Apr 13,2007 00:00
Steve Doerschuk - CNS
BEREA, Ohio - Much is made of the Browns' negligence in drafting offensive lineman.
Fair enough. The team has invested two first-day picks in eight drafts, a pair of centers - Melvin Fowler, Jeff Faine - now playing elsewhere. The expansion-era grade for importing young blockers is a solid "F."
Seldom scrutinized is the team's defensive line drafting, which, if not more derelict than on the other side of the trenches, has arguably yielded even worse results.
Courtney Brown and Gerard Warren were top-three overall picks in 2000 and 2001. Sad stories, both.
During the last five drafts, the only defensive linemen drafted were in Round 5 (Amon Gordon, 2004) and Round 6 (Antonio Garay, 2003; Andrew Hoffman, 2005; Babtunde Oshinowo, 2006). Gordon and Garay got cut. Hoffman moved to offense. Oshinowo didn't see the field until Dec. 31.
There's no guarantee Phil Savage, in his third year as Browns' general manager, will take his first serious stab at a collegiate defensive line star. It'll be a shock if Savage goes defense in Round 1. His team ranked 26th in offense in 2005, 31st in 2006. The compromise might be to use the Round 2 pick on a defensive lineman. Easier said than done, given the scarcity of candidates worth a No. 36 pick and suited to play on a three-man front. Tennessee tackle Justin Harrell is the man to watch if he slips out of the first round. The 6-foot-5 Harrell seems to fit on several levels:
- He was a Round 2 prospect last year before opting not to leave Tennessee early.
- There's a decent chance he won't go in Round 1 after missing all but three games in 2006 with a biceps injury.
- The injury seems to be behind him; he bench pressed 225 pounds 31 times at a March 21 Pro Day.
- He's muscling up, going from 300 pounds at the Combine to 314 at the Pro Day, giving him the right bulk to play either end or nose in Cleveland's scheme.
Harrell suffered the biceps injury against Air Force early last season. It was assumed his Tennessee career was over. Yet he begged into a subsequent game against Florida. He played. His team lost. He shut it down for the year.
Harrell showed his feisty streak at the Combine, saying, "My goal is to be the first D-tackle drafted."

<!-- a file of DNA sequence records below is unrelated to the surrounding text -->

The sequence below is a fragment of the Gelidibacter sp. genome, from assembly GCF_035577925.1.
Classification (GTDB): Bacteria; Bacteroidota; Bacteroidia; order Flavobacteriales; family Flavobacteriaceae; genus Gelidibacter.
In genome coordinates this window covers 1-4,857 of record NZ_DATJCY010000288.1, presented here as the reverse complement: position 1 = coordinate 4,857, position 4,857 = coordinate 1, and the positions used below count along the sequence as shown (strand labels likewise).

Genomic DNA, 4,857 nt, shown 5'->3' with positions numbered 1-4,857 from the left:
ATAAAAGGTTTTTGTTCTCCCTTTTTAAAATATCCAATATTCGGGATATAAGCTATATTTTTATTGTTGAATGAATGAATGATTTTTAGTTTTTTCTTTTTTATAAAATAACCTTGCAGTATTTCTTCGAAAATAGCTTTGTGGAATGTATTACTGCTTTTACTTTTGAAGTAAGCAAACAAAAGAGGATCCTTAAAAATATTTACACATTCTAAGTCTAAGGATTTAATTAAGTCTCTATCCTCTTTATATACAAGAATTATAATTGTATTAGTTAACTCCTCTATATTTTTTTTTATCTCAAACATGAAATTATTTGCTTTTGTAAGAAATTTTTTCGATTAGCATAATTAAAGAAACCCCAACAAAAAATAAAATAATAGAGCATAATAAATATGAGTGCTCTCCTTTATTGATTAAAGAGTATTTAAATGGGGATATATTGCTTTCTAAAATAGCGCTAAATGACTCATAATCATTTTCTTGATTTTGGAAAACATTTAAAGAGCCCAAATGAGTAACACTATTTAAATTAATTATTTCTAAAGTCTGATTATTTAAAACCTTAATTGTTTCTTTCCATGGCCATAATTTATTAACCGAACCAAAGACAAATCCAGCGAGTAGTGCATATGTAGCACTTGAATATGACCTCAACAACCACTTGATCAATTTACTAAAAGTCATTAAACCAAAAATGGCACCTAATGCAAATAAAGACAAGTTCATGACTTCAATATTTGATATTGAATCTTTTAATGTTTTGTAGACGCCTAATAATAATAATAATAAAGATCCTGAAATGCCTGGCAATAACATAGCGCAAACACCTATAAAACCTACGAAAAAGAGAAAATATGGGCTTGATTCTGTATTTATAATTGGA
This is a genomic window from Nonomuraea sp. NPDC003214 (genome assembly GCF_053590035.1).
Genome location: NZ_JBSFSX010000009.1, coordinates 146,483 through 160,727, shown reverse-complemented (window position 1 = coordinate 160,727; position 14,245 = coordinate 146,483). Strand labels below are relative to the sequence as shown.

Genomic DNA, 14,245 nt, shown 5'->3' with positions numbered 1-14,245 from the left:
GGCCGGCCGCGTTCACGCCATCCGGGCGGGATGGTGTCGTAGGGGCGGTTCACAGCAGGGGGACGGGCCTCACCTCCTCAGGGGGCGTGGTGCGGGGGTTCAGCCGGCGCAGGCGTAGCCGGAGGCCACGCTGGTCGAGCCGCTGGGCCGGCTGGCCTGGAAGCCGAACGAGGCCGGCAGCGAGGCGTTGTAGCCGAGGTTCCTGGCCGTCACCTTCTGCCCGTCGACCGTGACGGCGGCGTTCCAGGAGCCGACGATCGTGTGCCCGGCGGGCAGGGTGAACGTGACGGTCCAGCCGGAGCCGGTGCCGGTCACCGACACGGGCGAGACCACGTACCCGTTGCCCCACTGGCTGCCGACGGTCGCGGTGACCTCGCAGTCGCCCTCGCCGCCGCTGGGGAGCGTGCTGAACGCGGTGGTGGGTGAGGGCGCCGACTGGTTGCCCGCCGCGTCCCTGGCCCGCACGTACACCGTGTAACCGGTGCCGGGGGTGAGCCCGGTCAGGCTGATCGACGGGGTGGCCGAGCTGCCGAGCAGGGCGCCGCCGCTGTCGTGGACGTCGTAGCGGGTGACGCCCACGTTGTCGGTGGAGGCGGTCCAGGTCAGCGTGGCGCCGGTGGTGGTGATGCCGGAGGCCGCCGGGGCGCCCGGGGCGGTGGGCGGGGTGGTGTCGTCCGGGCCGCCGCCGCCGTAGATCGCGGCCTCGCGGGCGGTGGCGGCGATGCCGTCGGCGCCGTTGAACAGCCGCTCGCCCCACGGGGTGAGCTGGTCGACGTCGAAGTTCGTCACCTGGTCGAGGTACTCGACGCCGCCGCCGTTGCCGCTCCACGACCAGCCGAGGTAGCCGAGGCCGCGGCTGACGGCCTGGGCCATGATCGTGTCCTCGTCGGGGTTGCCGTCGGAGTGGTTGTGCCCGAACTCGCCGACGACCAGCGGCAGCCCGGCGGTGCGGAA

The top tackles who could be available to the Browns after Round 1 appear to be Harrell and Tank Tyler of North Carolina State. Harrell projects as a safer pick. This is reflected by Pro Football Weekly's conclusions regarding:
- On Harrell: "A very efficient run stopper who could develop into a complete player ... could easily have fit into Round 1."
- On Tyler: "Looks overweight and out of shape, and laziness shows up in his play. ... Prototype professional nose tackle (but) very much a hot-and-cold player."
It can be argued strong defenses can be built without spending high draft picks on interior defensive linemen. It happened in Baltimore, where Savage was an influential personnel man through 2004.
From 1996 to 2004, Baltimore never spent a pick higher than No. 51 on a defensive tackle. This left a talent gap that prompted the post-Savage Ravens to trade with Cleveland for the 2006 Round 1 pick that netted defensive tackle Haloti Ngata.
Savage was left with his own talent gap in Cleveland. He thought hard about picking Ngata last year. Now, it appears he might be staring down Harrell.
ON THE RADAR
The best of the big, run-stuffing defensive linemen the Browns are weighing for the draft:
1.) Alan Branch (6-5 3/4, 324), Michigan. He'll come into first-round play only if the Browns trade out of the No. 3 overall pick.
2.) Adam Carriker (6-6, 296), Nebraska. In the same boat as Branch in relation to Cleveland; could be a monster 3-4 end.
3.) Jamaal Anderson (6-6, 288), Arkansas. Stock has dropped this 4-3 end type to a mid-first-round projection.
4.) Justin Harrell (6-5, 314), Tennessee. A first-round talent whose lost 2006 could drop him to Cleveland in second round.
5.) Tank Tyler (6-2 1/4, 306), N.C. State. Nose tackle prospect could slide amid character, consistency issues.